Sunday, February 04, 2018

Rock Me Tonite

Anyone who has followed rock music and its progression has most certainly understood, recognized, and celebrated Billy Squier, for his immensely popular music thematic to a more softer yet inherently contrasting loudness, contained together, that has since been classified as the genre known as 'arena rock.'

It has undoubtedly become a cultural inflexion in the evolution of yesteryear music - often standing out as a milestone that signalled the advent of a whole new age.

In the words of historian Gary Donaldson, who comes closest to describing the phenomenon, as being 'big hair, big voices, and really big guitars', this new form resulted in musical reactions like never before and rightly spawned subcultures that changed the social definition of onstage-performance, style, and appearances that now remain immortalized and often revered.

Little wonder that the period of the 80s is still considered the golden era of the new rock movement that gave rise to an army of names who would go on to establish themselves as influential and admired voices earning legendary fame and cult status.

But, I digress.

This is not about the style or genre, neither is it about the metamorphosis that came about so famously. It is more personal, actually. And, that is the recollection of the 1984 super hit, 'Rock me tonite', which, for me, is the 'truest' and the most absolute hallmark of Squier. Apart from of course the wonderful energy and electric tempo that this track so richly demonstrates and evokes, it is also in many ways the transformation of the artist - to embrace the then-emerging phenomenon that was known as techno-pop, the result that can at best be described as the fusion between the output of elegant guitaring and a new wave of electronic sound.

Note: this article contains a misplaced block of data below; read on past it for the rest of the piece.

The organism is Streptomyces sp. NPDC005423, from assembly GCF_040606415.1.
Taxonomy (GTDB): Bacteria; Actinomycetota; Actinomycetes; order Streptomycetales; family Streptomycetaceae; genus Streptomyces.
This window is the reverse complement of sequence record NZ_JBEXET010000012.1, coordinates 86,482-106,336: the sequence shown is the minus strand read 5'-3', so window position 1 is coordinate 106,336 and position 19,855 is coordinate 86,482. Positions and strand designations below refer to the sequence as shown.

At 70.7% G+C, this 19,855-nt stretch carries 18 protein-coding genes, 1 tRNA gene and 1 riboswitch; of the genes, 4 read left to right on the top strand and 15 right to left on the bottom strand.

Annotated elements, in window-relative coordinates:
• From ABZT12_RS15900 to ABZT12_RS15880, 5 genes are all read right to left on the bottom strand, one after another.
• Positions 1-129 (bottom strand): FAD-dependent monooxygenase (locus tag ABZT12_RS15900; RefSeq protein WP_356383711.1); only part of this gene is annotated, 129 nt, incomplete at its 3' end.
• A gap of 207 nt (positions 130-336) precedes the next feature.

Critics may argue, and rightfully so, that this was a milestone that signalled the end for Squier - thanks in part due to the original video that portrayed, or rather sought to associate, a hideously stereotypical gay-theme with the rampant drug culture that seemed, at the time, most acceptable socially - perhaps to categorize and justify the typification. But, make no mistake, the adverse reception wasn't for the portrayal of a community as much as it was for the heavily laden homoeroticism that instantly put distance between Squier and his audience who almost univocally called out that "he's gay and he's on drugs."

But, I'm no critic. I'd like to think of myself as a music-buff to whom Squier's music, 'Rock me tonite' in particular, has appealed in a very big way. And, one line in the track, expresses the most descriptive of my feelings, when I listen to it, that "you feel the blood poundin' way down inside."


  1. nice tribute...i like how you can swing from one end of the music spectrum to the other! :)

  2. Well... I don't listen much to English songs!!

    1. Surely. We are each different people and have our own choices and preferences.